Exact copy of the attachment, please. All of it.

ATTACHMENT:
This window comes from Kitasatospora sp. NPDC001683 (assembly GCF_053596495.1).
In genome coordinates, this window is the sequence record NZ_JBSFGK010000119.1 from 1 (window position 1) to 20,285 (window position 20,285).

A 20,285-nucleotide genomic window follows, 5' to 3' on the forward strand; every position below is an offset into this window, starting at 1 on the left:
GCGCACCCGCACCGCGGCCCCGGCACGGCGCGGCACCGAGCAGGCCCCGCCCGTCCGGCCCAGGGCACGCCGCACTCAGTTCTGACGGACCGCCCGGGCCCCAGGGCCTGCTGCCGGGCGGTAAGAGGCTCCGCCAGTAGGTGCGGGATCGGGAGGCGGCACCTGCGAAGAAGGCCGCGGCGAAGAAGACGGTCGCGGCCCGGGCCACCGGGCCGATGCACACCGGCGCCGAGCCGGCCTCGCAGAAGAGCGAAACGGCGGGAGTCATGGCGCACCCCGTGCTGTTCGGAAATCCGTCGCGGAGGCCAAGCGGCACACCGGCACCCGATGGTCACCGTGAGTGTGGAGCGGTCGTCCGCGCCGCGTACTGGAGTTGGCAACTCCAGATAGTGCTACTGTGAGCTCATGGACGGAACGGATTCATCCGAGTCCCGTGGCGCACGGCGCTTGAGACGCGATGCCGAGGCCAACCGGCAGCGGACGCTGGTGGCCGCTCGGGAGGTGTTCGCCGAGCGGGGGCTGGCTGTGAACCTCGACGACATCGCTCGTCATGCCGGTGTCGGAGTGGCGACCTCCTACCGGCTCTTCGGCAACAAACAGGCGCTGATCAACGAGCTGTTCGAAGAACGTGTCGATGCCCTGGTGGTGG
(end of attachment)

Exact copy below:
This window comes from Kitasatospora sp. NPDC001683 (assembly GCF_053596495.1).
In genome coordinates, this window is the sequence record NZ_JBSFGK010000119.1 from 1 (window position 1) to 20,285 (window position 20,285).

A 20,285-nucleotide genomic window follows, 5' to 3' on the forward strand; every position below is an offset into this window, starting at 1 on the left:
GCGCACCCGCACCGCGGCCCCGGCACGGCGCGGCACCGAGCAGGCCCCGCCCGTCCGGCCCAGGGCACGCCGCACTCAGTTCTGACGGACCGCCCGGGCCCCAGGGCCTGCTGCCGGGCGGTAAGAGGCTCCGCCAGTAGGTGCGGGATCGGGAGGCGGCACCTGCGAAGAAGGCCGCGGCGAAGAAGACGGTCGCGGCCCGGGCCACCGGGCCGATGCACACCGGCGCCGAGCCGGCCTCGCAGAAGAGCGAAACGGCGGGAGTCATGGCGCACCCCGTGCTGTTCGGAAATCCGTCGCGGAGGCCAAGCGGCACACCGGCACCCGATGGTCACCGTGAGTGTGGAGCGGTCGTCCGCGCCGCGTACTGGAGTTGGCAACTCCAGATAGTGCTACTGTGAGCTCATGGACGGAACGGATTCATCCGAGTCCCGTGGCGCACGGCGCTTGAGACGCGATGCCGAGGCCAACCGGCAGCGGACGCTGGTGGCCGCTCGGGAGGTGTTCGCCGAGCGGGGGCTGGCTGTGAACCTCGACGACATCGCTCGTCATGCCGGTGTCGGAGTGGCGACCTCCTACCGGCTCTTCGGCAACAAACAGGCGCTGATCAACGAGCTGTTCGAAGAACGTGTCGATGCCCTGGTGGTGG